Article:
This March 3-5 at Mission Bay Conference Center in San Francisco, Access is bringing the RightsCon summit back to Silicon Valley.
Access held the first RightsCon in Silicon Valley in 2011 and the second regional conference in Rio in 2012. The first two events were sold out with more than 400 opinion leaders from across the sector and the world in attendance. This year's event will move back to Silicon Valley, leveraging the experiences of the two conferences that came before it.
From March 3-5, 2014, at Mission Bay Conference Center in San Francisco, we will feature thought leaders, highlight emerging voices, host strategy and implementation sessions, and provide opportunities to showcase new strategies and initiatives. And once again, we’ll organize unique off-the-record roundtables that allow representatives of the private sector to meet face-to-face with government decision-makers, civil society, activists, and academics.
This year also marks the first year Access has opened up conference programming to the experts: our participants. We accepted and reviewed proposals* for innovative, thought-provoking, and outcome-oriented sessions. To help focus the expertise, interests, and creativity of the community, we took submissions under the following five working themes:
- Measuring and preventing risk in the ICT sector
- Tech solutions for human rights challenges
- Innovations in digital rights
- Internet governance reform
- Restoring rights in the age of surveillance
With so many of our interactions, transactions, and experiences facilitated by digital tools, the opportunities, responsibilities, and risks for the tech sector are increasingly at the center of the discussion. While the rights to information, expression, association, health, and education are facilitated by technology, so too are major concerns involving privacy, surveillance, jurisdictional issues, and accountability.
WHY YOU SHOULD PARTICIPATE:
Located in the heart of technological innovation and providing an unparalleled learning, networking, and agenda-setting experience, RightsCon Silicon Valley will:
- Create a space for open business-to-business dialogue on best practices and strategies. It will foster information sharing on legal and compliance issues, create opportunities for establishing effective coalitions, and highlight the emerging thinking in this complex and fast-moving space.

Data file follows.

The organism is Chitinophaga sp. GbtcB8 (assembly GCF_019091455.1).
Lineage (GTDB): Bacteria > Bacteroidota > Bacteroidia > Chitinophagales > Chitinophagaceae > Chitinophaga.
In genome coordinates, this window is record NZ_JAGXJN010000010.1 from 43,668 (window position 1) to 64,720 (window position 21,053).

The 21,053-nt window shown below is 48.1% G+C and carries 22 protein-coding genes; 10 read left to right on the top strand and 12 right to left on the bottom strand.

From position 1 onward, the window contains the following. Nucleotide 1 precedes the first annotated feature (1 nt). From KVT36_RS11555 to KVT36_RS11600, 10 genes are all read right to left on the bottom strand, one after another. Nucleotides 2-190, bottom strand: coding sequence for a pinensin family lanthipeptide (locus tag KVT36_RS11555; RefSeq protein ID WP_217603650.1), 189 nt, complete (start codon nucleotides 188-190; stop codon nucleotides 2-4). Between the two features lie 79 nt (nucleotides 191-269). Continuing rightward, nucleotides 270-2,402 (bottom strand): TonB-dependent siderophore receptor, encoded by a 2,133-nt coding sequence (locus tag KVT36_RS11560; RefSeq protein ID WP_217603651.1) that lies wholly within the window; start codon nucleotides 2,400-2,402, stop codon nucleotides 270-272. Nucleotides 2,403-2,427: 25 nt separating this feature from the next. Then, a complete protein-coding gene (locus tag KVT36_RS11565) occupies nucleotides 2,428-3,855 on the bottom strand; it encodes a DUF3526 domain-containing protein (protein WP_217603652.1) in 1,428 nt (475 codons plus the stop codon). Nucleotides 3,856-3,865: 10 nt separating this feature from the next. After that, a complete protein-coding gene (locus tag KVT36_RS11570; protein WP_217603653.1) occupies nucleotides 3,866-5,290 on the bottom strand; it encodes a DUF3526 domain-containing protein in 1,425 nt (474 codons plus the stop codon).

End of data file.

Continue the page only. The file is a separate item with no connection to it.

- Develop a common language around emerging issues on a range of topics including security, digital due process, and internet governance. A shared understanding will enable actors from business, civil society, and government to have a clearer understanding of others’ positions, and in doing so, move the conversation towards implementation, alliances, and application.
- Bring companies face-to-face with frontline actors to facilitate conversations between corporate representatives (including engineers) and some of their users. These conversations help ensure that products and services are more resilient when used by at-risk users, who are often not the primary demographic for which they have been designed.
- Provide companies with principled guidance on implementing human rights in policy and practice. Rather than talking about or around issues, the RightsCon approach focuses conversations on what companies are actually being asked to do, and how they can limit liability and maximize rights-respecting use of their technologies.
- Highlight emerging threats, opportunities, and new thinking, allowing participants to learn more about advances in the quickly changing discourse around human rights and technology, consider new perspectives on thorny issues, and have the information they need to better prepare for and mitigate upcoming challenges.
- Build strategies and partnerships across stakeholder groups, providing an opportunity to discuss the future of the space within a group of participants with a relatively high level of assumed knowledge, allowing for the creation of strategic coalitions on identified issues. We will further link communities in a format that promotes collaboration and coalition-building within and across stakeholder groups.
- Joe Sullivan - Chief Security Officer, Facebook
- John Donahoe - President & CEO, eBay Inc
- Harvey Anderson - Senior Vice President Business and Legal Affairs, Mozilla
- Jillian C. York, Director for International Freedom of Expression, Electronic Frontier Foundation
- Ross LaJeunesse - Global Head of Free Expression and International Relations, Google
- Colin Crowell, Head of Global Public Policy, Twitter
- Charles Mok - Member of the Hong Kong Legislative Council
- Arzu Geybullayeva - blogger and journalis, Azerbaijan
- Joanna Varon Ferraz - Center for Technology and Society/Fundação Getúlio Vargas, Brazil
- Larry Stone - President, Group Public and Government Affairs, British Telecom (BT)
- Del Harvey - Senior Director, Trust and Safety, Twitter
- Moez Chakchouk - Founder of Tunisia's IXP and 404Labs
- Eileen Donahoe, Former U.S. Ambassador to the U.N. Human Rights Council
- Mitchell Baker - Chairperson, Mozilla
Many more being announced each week. For more details on speakers, head here.
*We recognize that we work in a fast changing industry, and have reserved a limited amount of space on the agenda for emerging issues. If you missed the submission deadline, but think you have an idea for a session that will add significantly to the quality of the conference, please email email@example.com.